Wednesday, June 13, 2007

U.S. readying new air strikes in Puntland?

No sooner do I get back to my Somalia blog after a month's absence than I find my government preparing to send attack aircraft into northern Somalia in supposed pursuit of terrorists seeking America's destruction in the desert hills of Puntland. This after having shelled the same area from warships off the Somali coast two weeks earlier, ostensibly to knock off the same al Qaeda-linked terrorists reported to be hiding there. Obviously the earlier attack was unsuccessful, but one wonders how much collateral killing and destruction resulted then—and how much more can be expected this time.

Why is it I find it difficult to believe that these U.S. attacks in Puntland are unrelated to the political interests of Interim President Abdullahi Yusuf, who hails from that very region of the country and who has for years—in his capacity as regional warlord—been engaged in a bitter power contest there with certain political opponents with ties to the Islamic Courts movement?

  • Is the U.S. military, under the fraying banner of the War on Terror, again proving its inability to learn from experience, either in Somalia or Iraq?

  • In what way does it serve American interests to become entangled, yet once more, in local clan rivalries and religious disputes that we don't understand and can't possibly resolve?

As my friend Sadia has remarked a propos of these air attacks, "Our president asked, 'Why do they hate us?' I think I am figuring it out."

AFP - Tuesday, June 12 08:08 pm

MOGADISHU (AFP) - US warplanes are overflying the northern Somali region of Puntland in preparation for air-strikes against suspected Al-Qaeda fugitives, more than a week after US warships shelled the area, officials said Tuesday.

The semi-autonomous regional government had authorised the overflights to pursue Al-Qaeda members believed to be hiding in the moutainous area, Puntland's security minister Ibrahim Artan Ismail told reporters. . . .

"We know that American warplanes are overflying Puntland territory. This air surveillance is part of an agreement reached between Puntland authorities and the Americans," Islamil told a news conference in northern Somali town of Bosasso.

"The warplanes are looking for Al-Qaeda hideouts and when they get them, they will bomb them," he said, adding that the air operation covers areas where intelligence shows Al-Qaeda elements are hiding.

Residents told Somali media that US planes have been overfying the area.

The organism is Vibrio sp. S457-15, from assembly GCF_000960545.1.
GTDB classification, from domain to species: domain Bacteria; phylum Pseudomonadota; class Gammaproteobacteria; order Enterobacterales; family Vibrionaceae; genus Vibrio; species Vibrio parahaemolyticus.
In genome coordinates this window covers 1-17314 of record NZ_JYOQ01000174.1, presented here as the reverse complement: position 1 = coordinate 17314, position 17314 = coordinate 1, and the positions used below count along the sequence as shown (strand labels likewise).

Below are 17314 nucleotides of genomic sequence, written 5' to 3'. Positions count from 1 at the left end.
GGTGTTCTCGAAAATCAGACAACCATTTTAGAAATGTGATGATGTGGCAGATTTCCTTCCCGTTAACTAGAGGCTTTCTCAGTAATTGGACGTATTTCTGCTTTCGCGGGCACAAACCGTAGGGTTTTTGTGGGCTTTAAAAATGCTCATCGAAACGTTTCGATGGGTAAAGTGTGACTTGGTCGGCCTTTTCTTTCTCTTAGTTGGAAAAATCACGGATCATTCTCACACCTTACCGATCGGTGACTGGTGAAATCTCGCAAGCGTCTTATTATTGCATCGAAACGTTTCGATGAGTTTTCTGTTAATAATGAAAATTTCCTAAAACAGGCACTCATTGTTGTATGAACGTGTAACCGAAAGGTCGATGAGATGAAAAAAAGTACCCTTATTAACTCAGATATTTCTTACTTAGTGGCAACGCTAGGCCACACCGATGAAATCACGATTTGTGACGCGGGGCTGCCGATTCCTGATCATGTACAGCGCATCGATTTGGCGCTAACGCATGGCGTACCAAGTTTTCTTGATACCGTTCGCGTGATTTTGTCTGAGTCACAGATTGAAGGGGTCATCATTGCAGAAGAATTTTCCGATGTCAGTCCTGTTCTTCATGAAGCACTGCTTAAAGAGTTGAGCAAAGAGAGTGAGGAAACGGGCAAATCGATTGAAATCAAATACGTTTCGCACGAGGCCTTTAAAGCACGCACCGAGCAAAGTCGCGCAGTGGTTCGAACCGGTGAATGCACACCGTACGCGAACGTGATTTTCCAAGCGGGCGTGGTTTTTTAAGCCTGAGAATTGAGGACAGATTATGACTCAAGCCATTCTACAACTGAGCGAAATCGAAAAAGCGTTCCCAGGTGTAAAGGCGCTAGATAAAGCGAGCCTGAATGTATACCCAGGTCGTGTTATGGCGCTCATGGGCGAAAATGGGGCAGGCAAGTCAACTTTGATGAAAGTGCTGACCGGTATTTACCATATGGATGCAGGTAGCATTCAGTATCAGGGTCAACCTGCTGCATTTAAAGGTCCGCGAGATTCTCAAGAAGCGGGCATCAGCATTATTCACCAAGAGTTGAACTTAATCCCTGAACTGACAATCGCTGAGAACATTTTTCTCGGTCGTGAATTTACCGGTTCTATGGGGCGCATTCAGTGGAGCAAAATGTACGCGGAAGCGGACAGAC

Ismail asked residents of the inland mountanious areas and the hilly shoreline "not to worry about planes flying over them."

A US navy destroyer shelled the coast on June 2, killing at least 12 Islamist fighters, including foreigners, who were believed to be allied to extremist groups, Puntland officials said.

CNN reported that the destroyer was targeting a suspected Al-Qaeda operative believed to have been involved in the 1998 attacks on US embassies in Kenya and Tanzania that killed 224 people.

Earlier this year, a US plane bombed positions in southern Somalia after Ethiopia-backed Somali government forces ousted a powerful Islamist movement from the country's southern and central regions. Local elders said more than 100 civilians were killed.

The targets were suspected Al-Qaeda operatives blamed both for the 1998 US embassy bombings and the 2002 suicide attack on an Israeli-owned hotel in the Kenyan port of Mombasa that killed 15 people.

Among the so-called "high value" Al-Qaeda militants believed to be in Somalia are Fazul Abdullah Mohammed from the Comoros, Kenyan Saleh Ali Saleh Nabhan and Sudanese national Abu Taha al-Sudani, an arms expert believed to be close to Osama bin Laden.

Others are Sheikh Dahir Aweys, the hardline cleric heading Somalia's Islamic Courts Union, and Adan Hashi Ayro, the commander of the Islamists' militia wing, the Shabaab.

A US force is based in Djibouti and patrols the Indian Ocean and the Gulf of Aden as part of the US-led "war on terror".

US intelligence says Al-Qaeda has stepped up operations in Somalia, a nation of about 10 million people wracked by lawlessness since the 1991 ouster of dictator Mohamed Siad Barre.

Somalia's Puntland and neighbouring Somaliland regions have declared a form of autonomy and have enjoyed relative stability compared to Somalia proper, which has been wracked by lawlessness since 1991.

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